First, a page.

When we are accessing the stack, I mentioned that `[rsp-0xn]`, for some hex `n`, points to the “last byte”: this is specifically the last byte of the size you specify. So for `DWORD PTR [rbp-0xc]`, the assembler goes to `[rbp-0xc]` on the stack, and then reads “up” 4 bytes.

With that said, here’s how our stack looks now that some values have been initialized:

``````|      |
|------|
| **** |
|------|
| **** |
|------|
| **** |
|------|
| **** | <-- RBP (main)
|------|
|      | -0x2
|------|
|      | -0x4
|------|
| 0000 | -0x6  \
|------|        | int b = 2;
| 0002 | -0x8  /
|------|
| 0000 | -0xa  \
|------|        | int a = 0;
| 0000 | -0xc  /
|------|
|      | -0xe
|------|
|      | <-- RSP (main)
|------|
|      |
``````
• Note: for the purposes of this tutorial, we will not take into account endianness

As you can clearly see, we have initialized some local variables on the stack without modifying `rsp` or `rbp`.

The other two lines do not modify the stack, but simply retrieve values from it. This notation is of the same manner that adding things to the stack is, except the memory operand is the 2nd operand of the instruction (and not the 1st).

The important thing to note is that we have copied `a` into `eax` and `b` into `edx`.

Onward!

#### `main()`: lines `<+28>` - `<+30>`

``````   <+28>:	mov    esi,edx
<+30>:	mov    edi,eax
<+32>:	call   0x68f <callMe>
``````

These first two lines are nothing special: we are moving `a` into `edi` and `b` into `esi`. These two registers are used to pass the arguments to the `callMe()` function, which is what happens next.

When the `call` instruction is executed, it pushes the address of the next instruction onto the stack (`rip`); it then copies the address of the called procedure into `rip`. This modifies our stack:

``````|      |
|------|
| **** |
|------|
| **** |
|------|
| **** |
|------|
| **** | <-- RBP (main)
|------|
|      | -0x2
|------|
|      | -0x4
|------|
| 0000 | -0x6  \
|------|        | int b = 2;
| 0002 | -0x8  /
|------|
| **** |          * int a was overwritten,
|------|            as it is never used again
| **** |
|------|
| **** |
|------|
| **** | <-- RIP (main)
|------|
|      |
``````

At this point, we are now in `callMe()`.

#### `callMe()`: lines `<+0>` and `<+1>`

``````   <+0>:	push   rbp
<+1>:	mov    rbp,rsp
``````

This should look familiar…

We are once again dropping an anchor, this time saving “old” `rbp`'s value (since we use it again after this function returns). Here’s how our stack looks now:

``````|      |
|------|
| **** |
|------|
| **** |
|------|
| **** |
|------|
| **** |
|------|
|      |
|------|
|      |
|------|
| 0000 |
|------|
| 0002 |
|------|
| **** |
|------|
| **** |
|------|
| **** |
|------|
| **** | <-- RIP (main)
|------|
| **** |
|------|
| **** |
|------|
| **** |
|------|
| **** | <-- RBP (callMe)
|------|
|      |
``````

One important thing to notice here is that we didn’t modify `rsp`. This is because we want the stack to “look the same” when we enter and leave a function. This will be covered in a bit more detail later on.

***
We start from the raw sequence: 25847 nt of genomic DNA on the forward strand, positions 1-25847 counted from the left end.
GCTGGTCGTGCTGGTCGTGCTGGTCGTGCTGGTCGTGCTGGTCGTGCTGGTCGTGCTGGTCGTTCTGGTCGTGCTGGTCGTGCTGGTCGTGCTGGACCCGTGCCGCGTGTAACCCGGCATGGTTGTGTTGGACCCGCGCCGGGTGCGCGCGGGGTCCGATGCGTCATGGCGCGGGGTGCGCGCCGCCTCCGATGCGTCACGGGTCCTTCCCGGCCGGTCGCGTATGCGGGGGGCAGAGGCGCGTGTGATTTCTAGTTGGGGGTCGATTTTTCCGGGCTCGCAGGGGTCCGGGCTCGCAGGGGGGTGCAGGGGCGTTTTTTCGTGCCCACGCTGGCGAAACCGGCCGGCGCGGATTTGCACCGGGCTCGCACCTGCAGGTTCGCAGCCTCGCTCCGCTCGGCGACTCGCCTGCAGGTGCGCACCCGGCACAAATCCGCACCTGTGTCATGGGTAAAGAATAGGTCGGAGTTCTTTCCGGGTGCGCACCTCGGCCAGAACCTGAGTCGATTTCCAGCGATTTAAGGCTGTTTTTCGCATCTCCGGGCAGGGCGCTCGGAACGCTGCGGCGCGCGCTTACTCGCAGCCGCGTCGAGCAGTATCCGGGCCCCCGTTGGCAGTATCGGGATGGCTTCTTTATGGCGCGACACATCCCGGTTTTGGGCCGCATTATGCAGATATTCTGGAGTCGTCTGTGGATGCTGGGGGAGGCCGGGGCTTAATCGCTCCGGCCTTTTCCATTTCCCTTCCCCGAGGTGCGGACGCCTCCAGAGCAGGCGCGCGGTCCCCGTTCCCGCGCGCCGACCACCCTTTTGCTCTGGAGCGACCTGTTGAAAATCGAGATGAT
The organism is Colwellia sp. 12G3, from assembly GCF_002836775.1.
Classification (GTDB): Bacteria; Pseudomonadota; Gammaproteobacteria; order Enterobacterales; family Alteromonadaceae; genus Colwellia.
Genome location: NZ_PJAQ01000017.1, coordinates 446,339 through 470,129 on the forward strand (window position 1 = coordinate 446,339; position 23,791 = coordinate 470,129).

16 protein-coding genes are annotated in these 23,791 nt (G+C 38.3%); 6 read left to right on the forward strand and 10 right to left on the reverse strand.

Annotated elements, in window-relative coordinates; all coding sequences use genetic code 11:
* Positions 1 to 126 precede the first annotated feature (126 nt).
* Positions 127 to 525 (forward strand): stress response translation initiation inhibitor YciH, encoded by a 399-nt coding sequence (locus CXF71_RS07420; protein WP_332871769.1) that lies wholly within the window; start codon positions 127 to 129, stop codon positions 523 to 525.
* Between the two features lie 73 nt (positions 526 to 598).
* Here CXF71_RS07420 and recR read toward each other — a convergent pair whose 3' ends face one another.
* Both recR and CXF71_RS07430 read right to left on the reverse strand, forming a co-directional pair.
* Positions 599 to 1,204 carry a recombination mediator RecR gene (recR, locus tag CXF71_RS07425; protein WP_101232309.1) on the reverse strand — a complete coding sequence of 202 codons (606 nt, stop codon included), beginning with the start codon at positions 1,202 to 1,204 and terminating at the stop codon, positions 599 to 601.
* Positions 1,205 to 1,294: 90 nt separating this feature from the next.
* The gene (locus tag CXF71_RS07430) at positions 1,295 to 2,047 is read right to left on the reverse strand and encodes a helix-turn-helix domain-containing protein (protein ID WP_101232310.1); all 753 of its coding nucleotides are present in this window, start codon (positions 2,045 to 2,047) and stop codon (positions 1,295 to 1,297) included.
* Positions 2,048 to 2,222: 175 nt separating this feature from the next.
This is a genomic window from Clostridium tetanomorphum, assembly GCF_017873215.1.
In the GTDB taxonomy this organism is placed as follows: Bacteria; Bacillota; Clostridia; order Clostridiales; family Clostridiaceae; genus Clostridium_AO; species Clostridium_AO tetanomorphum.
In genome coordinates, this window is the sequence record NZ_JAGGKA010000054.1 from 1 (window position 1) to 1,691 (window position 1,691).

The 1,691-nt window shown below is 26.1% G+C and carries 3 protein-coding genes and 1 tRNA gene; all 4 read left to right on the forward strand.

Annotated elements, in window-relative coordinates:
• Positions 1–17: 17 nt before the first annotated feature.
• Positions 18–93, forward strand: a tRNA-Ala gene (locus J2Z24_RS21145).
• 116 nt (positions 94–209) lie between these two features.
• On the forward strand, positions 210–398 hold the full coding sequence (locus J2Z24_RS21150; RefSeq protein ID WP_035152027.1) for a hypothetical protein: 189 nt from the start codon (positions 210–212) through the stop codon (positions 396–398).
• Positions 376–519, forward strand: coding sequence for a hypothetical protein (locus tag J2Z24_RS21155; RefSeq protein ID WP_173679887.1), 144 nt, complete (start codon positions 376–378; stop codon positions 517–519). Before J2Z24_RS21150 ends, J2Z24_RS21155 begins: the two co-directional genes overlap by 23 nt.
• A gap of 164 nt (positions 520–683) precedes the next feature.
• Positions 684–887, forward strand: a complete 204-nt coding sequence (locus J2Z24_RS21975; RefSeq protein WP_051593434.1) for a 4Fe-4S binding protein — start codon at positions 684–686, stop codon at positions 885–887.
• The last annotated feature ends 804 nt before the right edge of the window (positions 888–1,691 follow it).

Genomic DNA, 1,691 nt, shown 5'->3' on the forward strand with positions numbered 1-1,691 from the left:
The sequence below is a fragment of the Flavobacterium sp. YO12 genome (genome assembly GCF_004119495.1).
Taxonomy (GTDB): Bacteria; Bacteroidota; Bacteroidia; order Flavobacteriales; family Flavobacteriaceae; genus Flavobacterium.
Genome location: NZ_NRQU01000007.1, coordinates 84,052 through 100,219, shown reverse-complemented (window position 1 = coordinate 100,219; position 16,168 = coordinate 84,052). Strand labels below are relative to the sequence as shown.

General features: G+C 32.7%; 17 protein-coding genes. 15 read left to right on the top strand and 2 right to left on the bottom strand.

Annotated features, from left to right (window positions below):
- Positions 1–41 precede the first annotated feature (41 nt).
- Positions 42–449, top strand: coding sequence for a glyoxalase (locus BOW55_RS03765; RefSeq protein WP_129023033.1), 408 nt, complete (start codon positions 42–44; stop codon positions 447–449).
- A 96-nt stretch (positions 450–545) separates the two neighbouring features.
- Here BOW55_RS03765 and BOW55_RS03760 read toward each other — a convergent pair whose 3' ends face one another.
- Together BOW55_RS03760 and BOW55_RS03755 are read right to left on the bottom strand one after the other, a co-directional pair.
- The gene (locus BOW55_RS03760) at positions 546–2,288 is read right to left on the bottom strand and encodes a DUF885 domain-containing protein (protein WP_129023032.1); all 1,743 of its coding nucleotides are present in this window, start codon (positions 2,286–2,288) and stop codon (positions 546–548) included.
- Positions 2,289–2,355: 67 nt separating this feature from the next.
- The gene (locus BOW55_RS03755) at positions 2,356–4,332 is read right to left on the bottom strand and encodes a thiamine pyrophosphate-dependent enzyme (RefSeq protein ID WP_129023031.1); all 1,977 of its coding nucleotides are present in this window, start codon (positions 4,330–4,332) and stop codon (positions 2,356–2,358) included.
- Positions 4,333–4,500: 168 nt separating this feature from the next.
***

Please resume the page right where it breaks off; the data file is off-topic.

#### `callMe()`: lines `<+4>` - `<+13>`

``````   <+4>:	mov    DWORD PTR [rbp-0x14],edi
<+7>:	mov    DWORD PTR [rbp-0x18],esi
<+10>:	mov    edx,DWORD PTR [rbp-0x14]
<+13>:	mov    eax,DWORD PTR [rbp-0x18]
``````

These instructions should also look familiar, as they were executed earlier almost verbatim. The important difference is that in the first two lines here, we are initializing `int num1` and `int num2` with the values inside `edi` and `esi`, respectively.

Here is how our stack looks after these instructions:

``````|      |
|------|
| **** |
|------|
| **** |
|------|
| **** |
|------|
| **** |
|------|
|      |
|------|
|      |
|------|
| 0000 |
|------|
| 0002 |
|------|
| **** |
|------|
| **** |
|------|
| **** |
|------|
| **** | <-- RIP (main)
|------|
| **** |
|------|
| **** |
|------|
| **** |
|------|
| **** | <-- RBP, RSP (callMe)
|------|
|      | -0x2
|------|
|      | -0x4
|------|
|      | -0x6
|------|
|      | -0x8
|------|
|      | -0xA
|------|
|      | -0xC
|------|
|      | -0xE
|------|
|      | -0x10
|------|
| 0000 | -0x12
|------|
| 0000 | -0x14
|------|
| 0000 | -0x16
|------|
| 0002 | -0x18
|------|
|      |
``````

You will notice that assembly provided us with way more stack space than necessary; I am not sure why that much padding is there, but the best answer I can find is here. Please join in on the discussion in the comments if you can explain this further.

Now to the guts of this function!

#### `callMe()`: lines `<+16>` - `<+21>`

``````   <+16>:	add    eax,edx
<+18>:	mov    DWORD PTR [rbp-0x4],eax
<+21>:	mov    eax,DWORD PTR [rbp-0x4]
``````

These instructions are pretty straight forward: add `b` and `a` and store that value on the stack:

``````|      |
|------|
| **** |
|------|
| **** |
|------|
| **** |
|------|
| **** |
|------|
|      |
|------|
|      |
|------|
| 0000 |
|------|
| 0002 |
|------|
| **** |
|------|
| **** |
|------|
| **** |
|------|
| **** | <-- RIP (main)
|------|
| **** |
|------|
| **** |
|------|
| **** |
|------|